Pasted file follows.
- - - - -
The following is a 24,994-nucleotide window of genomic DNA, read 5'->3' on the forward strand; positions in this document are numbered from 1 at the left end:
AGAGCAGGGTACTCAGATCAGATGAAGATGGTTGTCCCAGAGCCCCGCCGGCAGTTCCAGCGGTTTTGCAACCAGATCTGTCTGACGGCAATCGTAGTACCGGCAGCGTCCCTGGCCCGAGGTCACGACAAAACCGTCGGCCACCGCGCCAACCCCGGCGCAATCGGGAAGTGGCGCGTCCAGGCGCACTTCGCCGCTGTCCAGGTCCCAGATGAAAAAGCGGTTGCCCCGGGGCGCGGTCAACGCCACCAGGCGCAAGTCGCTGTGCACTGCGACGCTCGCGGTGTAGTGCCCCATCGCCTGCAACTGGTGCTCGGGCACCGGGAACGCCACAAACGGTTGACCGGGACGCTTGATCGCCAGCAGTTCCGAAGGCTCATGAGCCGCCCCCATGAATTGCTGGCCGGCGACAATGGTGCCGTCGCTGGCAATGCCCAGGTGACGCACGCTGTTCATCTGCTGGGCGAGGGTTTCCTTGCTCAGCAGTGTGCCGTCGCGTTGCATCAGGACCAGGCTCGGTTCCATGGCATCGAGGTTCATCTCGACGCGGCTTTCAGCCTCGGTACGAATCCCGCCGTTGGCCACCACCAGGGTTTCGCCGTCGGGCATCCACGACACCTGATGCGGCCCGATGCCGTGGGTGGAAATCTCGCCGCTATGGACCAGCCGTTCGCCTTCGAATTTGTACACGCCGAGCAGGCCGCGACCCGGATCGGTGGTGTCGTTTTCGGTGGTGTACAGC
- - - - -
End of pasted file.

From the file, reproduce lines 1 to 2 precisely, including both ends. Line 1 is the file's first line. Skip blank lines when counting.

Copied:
The following is a 24,994-nucleotide window of genomic DNA, read 5'->3' on the forward strand; positions in this document are numbered from 1 at the left end:
AGAGCAGGGTACTCAGATCAGATGAAGATGGTTGTCCCAGAGCCCCGCCGGCAGTTCCAGCGGTTTTGCAACCAGATCTGTCTGACGGCAATCGTAGTACCGGCAGCGTCCCTGGCCCGAGGTCACGACAAAACCGTCGGCCACCGCGCCAACCCCGGCGCAATCGGGAAGTGGCGCGTCCAGGCGCACTTCGCCGCTGTCCAGGTCCCAGATGAAAAAGCGGTTGCCCCGGGGCGCGGTCAACGCCACCAGGCGCAAGTCGCTGTGCACTGCGACGCTCGCGGTGTAGTGCCCCATCGCCTGCAACTGGTGCTCGGGCACCGGGAACGCCACAAACGGTTGACCGGGACGCTTGATCGCCAGCAGTTCCGAAGGCTCATGAGCCGCCCCCATGAATTGCTGGCCGGCGACAATGGTGCCGTCGCTGGCAATGCCCAGGTGACGCACGCTGTTCATCTGCTGGGCGAGGGTTTCCTTGCTCAGCAGTGTGCCGTCGCGTTGCATCAGGACCAGGCTCGGTTCCATGGCATCGAGGTTCATCTCGACGCGGCTTTCAGCCTCGGTACGAATCCCGCCGTTGGCCACCACCAGGGTTTCGCCGTCGGGCATCCACGACACCTGATGCGGCCCGATGCCGTGGGTGGAAATCTCGCCGCTATGGACCAGCCGTTCGCCTTCGAATTTGTACACGCCGAGCAGGCCGCGACCCGGATCGGTGGTGTCGTTTTCGGTGGTGTACAGC